A forensic police officer explained to her that her husband had been arrested, and why they had to search her house. While the officer treated the woman with courtesy and respect, I was reminded of how important it is for police officials to take the time to explain to the family of suspects exactly what they are doing, where the suspected family member has been taken, and what will happen to him or her, when and how they can expect to see him, and the legal or other support on which they can draw to help. In this case, the police officers were the first point of contact for the wife and son of the suspect. Given the trauma that the family was clearly experiencing during the process, I wondered whether a village head or other respected member of the community could play a valuable role in coordinating with the police in providing follow-up support to reduce the stress and anxiety.

When I returned to Bangkok, I made further inquiries into the case and learned that the government had established in October a regional prosecution unit in Pattani province to better manage criminal justice cases in the southern conflict environment and ensure better justice, backed up by forensic evidence, for suspected offenders in the region. New trainings will emphasize the need for justice organizations to be mindful of the need to process cases of this kind in accordance with the country’s criminal justice system and with respect to the rights of suspects and their families.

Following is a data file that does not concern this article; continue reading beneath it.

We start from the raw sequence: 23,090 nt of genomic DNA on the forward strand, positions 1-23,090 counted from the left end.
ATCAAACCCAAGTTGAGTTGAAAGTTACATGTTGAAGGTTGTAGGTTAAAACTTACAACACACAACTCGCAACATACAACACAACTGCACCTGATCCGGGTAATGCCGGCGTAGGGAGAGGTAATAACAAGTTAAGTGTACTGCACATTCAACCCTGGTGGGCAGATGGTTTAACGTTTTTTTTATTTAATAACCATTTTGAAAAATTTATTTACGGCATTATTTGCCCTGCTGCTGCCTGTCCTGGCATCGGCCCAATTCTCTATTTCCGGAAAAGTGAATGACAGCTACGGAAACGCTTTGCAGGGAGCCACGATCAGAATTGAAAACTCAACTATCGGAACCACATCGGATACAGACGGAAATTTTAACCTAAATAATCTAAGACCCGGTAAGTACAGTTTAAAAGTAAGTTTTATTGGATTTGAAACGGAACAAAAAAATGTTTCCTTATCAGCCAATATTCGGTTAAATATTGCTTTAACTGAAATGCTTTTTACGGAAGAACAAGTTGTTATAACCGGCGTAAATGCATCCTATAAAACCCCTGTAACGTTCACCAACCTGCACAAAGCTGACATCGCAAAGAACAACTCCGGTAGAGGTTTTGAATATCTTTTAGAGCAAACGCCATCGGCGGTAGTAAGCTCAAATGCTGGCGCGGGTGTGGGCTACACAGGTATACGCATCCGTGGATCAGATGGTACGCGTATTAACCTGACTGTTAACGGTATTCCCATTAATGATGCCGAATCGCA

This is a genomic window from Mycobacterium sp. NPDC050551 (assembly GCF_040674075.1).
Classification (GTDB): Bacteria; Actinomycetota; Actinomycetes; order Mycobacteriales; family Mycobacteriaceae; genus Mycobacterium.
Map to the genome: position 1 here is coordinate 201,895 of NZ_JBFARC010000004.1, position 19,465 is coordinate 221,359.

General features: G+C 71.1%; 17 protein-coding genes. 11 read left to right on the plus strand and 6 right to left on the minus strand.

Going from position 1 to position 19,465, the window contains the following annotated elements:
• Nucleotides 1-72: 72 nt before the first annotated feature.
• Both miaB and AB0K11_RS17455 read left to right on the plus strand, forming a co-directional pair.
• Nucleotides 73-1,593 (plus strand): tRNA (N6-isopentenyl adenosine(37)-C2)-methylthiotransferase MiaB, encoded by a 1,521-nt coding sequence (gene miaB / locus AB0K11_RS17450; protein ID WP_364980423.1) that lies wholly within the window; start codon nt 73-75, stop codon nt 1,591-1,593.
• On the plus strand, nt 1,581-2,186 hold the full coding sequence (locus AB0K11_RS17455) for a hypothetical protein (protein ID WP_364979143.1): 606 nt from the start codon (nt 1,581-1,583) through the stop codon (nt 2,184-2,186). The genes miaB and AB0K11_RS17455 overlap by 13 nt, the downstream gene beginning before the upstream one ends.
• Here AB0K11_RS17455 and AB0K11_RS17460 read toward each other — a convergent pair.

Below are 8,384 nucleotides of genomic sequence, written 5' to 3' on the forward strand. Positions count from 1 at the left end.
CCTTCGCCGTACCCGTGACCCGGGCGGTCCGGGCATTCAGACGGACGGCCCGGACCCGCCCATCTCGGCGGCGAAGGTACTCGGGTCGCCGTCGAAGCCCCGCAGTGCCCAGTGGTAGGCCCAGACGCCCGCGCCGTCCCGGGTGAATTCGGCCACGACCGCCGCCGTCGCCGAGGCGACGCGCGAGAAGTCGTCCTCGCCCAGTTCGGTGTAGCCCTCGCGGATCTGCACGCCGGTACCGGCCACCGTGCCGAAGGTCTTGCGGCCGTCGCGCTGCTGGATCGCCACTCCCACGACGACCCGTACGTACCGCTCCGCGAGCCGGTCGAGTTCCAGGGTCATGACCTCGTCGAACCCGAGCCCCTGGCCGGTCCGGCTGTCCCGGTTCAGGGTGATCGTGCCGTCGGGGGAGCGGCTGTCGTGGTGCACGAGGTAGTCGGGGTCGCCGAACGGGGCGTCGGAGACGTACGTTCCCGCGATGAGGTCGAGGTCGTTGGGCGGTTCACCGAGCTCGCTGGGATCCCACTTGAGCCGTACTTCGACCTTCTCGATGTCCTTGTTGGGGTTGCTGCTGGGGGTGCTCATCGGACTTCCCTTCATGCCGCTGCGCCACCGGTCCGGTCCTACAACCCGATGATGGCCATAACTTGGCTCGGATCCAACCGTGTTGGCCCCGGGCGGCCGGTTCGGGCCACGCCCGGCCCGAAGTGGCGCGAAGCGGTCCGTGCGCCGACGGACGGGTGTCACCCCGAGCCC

My trip to Yala underscored the important role that forensic evidence can play in distinguishing innocent people from criminals, and assuring communities that their rights are respected and upheld. While greater attention to the progress of peace talks is good, these talks will not go far if communities do not trust each other or local authorities. Ensuring that those at the front lines of justice in local communities are trained and equipped with the tools they need to perform their duties in a just, humane way is a positive direction.

Arpaporn Winijkulchai is a program officer in The Asia Foundation’s Thailand office. She can be reached at arpaporn.winijkulchai@asiafoundation.org. The views and opinions expressed here are those of the individual author and not those of The Asia Foundation.